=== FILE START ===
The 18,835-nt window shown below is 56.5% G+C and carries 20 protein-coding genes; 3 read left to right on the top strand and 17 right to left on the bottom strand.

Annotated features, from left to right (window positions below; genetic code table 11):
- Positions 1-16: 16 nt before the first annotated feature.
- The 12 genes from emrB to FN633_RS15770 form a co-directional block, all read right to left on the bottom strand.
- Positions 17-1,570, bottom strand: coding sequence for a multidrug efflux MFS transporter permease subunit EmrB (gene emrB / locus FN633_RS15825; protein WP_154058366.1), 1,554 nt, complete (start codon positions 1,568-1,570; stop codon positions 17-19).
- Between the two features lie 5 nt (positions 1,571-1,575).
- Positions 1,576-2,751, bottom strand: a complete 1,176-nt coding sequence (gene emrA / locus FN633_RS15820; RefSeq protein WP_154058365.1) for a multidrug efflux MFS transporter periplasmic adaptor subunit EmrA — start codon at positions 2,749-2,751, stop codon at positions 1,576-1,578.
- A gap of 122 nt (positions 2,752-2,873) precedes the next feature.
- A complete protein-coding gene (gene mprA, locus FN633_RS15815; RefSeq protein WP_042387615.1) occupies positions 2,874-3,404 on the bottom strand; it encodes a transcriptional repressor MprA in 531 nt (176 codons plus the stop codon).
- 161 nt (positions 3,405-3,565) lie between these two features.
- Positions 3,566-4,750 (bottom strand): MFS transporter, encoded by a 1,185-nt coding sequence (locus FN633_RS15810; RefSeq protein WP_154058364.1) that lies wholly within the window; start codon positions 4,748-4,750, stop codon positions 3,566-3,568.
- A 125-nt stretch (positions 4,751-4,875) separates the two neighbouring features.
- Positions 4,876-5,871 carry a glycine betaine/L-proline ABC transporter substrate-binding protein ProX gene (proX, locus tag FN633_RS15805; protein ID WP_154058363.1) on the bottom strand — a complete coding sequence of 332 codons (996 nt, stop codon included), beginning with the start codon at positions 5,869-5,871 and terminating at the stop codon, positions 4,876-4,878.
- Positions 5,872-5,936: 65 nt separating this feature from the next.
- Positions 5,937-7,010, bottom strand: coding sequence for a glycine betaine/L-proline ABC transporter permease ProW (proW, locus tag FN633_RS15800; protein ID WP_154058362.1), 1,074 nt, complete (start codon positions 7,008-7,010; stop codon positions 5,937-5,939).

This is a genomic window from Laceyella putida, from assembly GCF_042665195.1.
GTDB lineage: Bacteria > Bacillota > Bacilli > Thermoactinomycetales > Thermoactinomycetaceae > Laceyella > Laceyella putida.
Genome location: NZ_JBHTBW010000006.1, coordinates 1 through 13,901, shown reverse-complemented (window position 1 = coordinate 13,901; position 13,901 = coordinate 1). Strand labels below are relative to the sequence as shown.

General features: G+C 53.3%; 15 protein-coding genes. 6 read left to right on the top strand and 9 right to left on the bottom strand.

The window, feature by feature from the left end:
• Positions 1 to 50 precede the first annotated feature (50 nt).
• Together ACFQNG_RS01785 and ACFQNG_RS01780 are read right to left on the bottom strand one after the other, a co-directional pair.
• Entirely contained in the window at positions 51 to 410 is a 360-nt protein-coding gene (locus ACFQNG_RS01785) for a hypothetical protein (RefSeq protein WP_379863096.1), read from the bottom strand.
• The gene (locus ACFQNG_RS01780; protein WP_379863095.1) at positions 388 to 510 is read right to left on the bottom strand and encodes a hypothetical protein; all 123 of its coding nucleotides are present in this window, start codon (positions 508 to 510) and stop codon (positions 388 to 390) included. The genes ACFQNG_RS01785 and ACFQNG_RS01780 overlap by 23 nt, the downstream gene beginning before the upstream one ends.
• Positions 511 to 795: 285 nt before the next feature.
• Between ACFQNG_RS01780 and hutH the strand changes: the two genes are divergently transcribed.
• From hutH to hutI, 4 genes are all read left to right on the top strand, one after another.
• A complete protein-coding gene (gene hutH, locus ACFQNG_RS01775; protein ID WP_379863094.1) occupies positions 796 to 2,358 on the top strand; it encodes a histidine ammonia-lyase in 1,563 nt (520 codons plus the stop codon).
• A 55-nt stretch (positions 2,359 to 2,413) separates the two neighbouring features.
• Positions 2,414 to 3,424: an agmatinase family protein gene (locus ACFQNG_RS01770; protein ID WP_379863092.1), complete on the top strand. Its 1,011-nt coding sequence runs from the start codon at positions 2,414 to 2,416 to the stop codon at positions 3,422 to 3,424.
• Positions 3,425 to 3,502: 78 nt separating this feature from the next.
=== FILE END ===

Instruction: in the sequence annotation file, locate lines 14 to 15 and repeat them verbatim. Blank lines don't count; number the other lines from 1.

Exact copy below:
- Positions 5,872-5,936: 65 nt separating this feature from the next.
- Positions 5,937-7,010, bottom strand: coding sequence for a glycine betaine/L-proline ABC transporter permease ProW (proW, locus tag FN633_RS15800; protein ID WP_154058362.1), 1,074 nt, complete (start codon positions 7,008-7,010; stop codon positions 5,937-5,939).